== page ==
Chapter Three. Crossing Cultural Boundaries
Culture is one of a virtual team’s most significant boundaries. Culture can be national, organizational, or functional. This chapter describes all three types of culture and how each can affect the performance of virtual teams.
The word culture comes from the same root as cultivate, a Latin verb meaning “to till the soil.” It describes the way in which people act on nature. For humans, culture is a set of learned mores, values, attitudes, and meanings that are shared by the members of a group. Culture often is one of the primary ways in which one group differentiates itself from another.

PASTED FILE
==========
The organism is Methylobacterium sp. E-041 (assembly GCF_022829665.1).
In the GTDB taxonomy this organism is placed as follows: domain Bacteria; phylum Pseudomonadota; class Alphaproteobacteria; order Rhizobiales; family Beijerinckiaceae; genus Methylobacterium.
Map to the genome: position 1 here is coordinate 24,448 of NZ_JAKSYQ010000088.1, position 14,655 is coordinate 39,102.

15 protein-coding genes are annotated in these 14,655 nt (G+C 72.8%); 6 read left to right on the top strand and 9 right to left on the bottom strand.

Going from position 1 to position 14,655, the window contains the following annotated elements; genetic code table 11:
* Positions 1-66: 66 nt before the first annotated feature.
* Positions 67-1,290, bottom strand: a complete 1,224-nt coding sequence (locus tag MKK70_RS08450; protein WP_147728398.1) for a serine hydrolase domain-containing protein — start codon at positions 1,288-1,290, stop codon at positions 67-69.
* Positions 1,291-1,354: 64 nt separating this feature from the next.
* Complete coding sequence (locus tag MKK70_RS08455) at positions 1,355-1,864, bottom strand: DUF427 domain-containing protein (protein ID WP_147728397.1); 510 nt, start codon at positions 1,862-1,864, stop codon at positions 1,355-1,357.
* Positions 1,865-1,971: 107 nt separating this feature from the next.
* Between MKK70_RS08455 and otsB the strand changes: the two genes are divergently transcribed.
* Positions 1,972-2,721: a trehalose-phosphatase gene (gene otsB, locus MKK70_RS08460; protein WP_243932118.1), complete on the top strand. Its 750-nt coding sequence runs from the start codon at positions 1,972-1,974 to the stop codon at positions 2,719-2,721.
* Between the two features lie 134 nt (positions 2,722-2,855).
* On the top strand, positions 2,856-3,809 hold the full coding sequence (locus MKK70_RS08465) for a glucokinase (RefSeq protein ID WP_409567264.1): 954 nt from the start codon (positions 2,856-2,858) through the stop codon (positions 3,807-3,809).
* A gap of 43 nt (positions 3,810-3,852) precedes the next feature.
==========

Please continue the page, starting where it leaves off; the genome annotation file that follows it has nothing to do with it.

Culture can be viewed as the collective programming that separates one group of people from another. One way to look at culture is as the hidden “scripts” that people use to guide their behaviors. These scripts are created by repeated interactions between members of a group. They are often not even visible to the members of the group that created them. Over time, they become second nature and serve as shortcuts for guiding actions and making decisions. Like an iceberg (see Figure 3.1), culture is often partly or totally hidden. It can, however, affect people’s assumptions, behaviors, and expectations about leadership practices, work habits, and team norms.
Figure 3.1. The Hidden Dimensions of the Culture Iceberg.